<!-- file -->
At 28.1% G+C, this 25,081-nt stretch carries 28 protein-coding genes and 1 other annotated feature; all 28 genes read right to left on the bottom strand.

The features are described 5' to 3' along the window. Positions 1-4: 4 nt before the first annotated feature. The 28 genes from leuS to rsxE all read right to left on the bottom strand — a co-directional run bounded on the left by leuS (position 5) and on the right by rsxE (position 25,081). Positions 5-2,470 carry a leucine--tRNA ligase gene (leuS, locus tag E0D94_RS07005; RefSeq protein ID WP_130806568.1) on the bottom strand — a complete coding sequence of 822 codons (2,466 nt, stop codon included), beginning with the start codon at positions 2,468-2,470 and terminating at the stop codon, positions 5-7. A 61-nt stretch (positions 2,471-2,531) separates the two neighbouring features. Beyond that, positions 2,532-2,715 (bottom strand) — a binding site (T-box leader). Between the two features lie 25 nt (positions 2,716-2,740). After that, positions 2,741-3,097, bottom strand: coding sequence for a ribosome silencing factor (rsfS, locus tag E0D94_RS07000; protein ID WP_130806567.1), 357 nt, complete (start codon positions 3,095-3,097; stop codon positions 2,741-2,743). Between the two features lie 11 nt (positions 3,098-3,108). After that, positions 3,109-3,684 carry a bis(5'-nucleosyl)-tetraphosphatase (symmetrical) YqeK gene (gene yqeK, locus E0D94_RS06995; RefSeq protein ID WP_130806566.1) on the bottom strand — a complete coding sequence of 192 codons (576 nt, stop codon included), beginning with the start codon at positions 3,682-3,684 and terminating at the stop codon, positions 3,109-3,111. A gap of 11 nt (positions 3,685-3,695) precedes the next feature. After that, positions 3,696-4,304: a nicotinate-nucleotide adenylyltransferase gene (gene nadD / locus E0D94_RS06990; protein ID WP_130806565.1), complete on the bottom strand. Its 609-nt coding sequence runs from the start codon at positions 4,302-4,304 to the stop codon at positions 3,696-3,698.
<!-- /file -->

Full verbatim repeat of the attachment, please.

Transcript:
At 28.1% G+C, this 25,081-nt stretch carries 28 protein-coding genes and 1 other annotated feature; all 28 genes read right to left on the bottom strand.

The features are described 5' to 3' along the window. Positions 1-4: 4 nt before the first annotated feature. The 28 genes from leuS to rsxE all read right to left on the bottom strand — a co-directional run bounded on the left by leuS (position 5) and on the right by rsxE (position 25,081). Positions 5-2,470 carry a leucine--tRNA ligase gene (leuS, locus tag E0D94_RS07005; RefSeq protein ID WP_130806568.1) on the bottom strand — a complete coding sequence of 822 codons (2,466 nt, stop codon included), beginning with the start codon at positions 2,468-2,470 and terminating at the stop codon, positions 5-7. A 61-nt stretch (positions 2,471-2,531) separates the two neighbouring features. Beyond that, positions 2,532-2,715 (bottom strand) — a binding site (T-box leader). Between the two features lie 25 nt (positions 2,716-2,740). After that, positions 2,741-3,097, bottom strand: coding sequence for a ribosome silencing factor (rsfS, locus tag E0D94_RS07000; protein ID WP_130806567.1), 357 nt, complete (start codon positions 3,095-3,097; stop codon positions 2,741-2,743). Between the two features lie 11 nt (positions 3,098-3,108). After that, positions 3,109-3,684 carry a bis(5'-nucleosyl)-tetraphosphatase (symmetrical) YqeK gene (gene yqeK, locus E0D94_RS06995; RefSeq protein ID WP_130806566.1) on the bottom strand — a complete coding sequence of 192 codons (576 nt, stop codon included), beginning with the start codon at positions 3,682-3,684 and terminating at the stop codon, positions 3,109-3,111. A gap of 11 nt (positions 3,685-3,695) precedes the next feature. After that, positions 3,696-4,304: a nicotinate-nucleotide adenylyltransferase gene (gene nadD / locus E0D94_RS06990; protein ID WP_130806565.1), complete on the bottom strand. Its 609-nt coding sequence runs from the start codon at positions 4,302-4,304 to the stop codon at positions 3,696-3,698.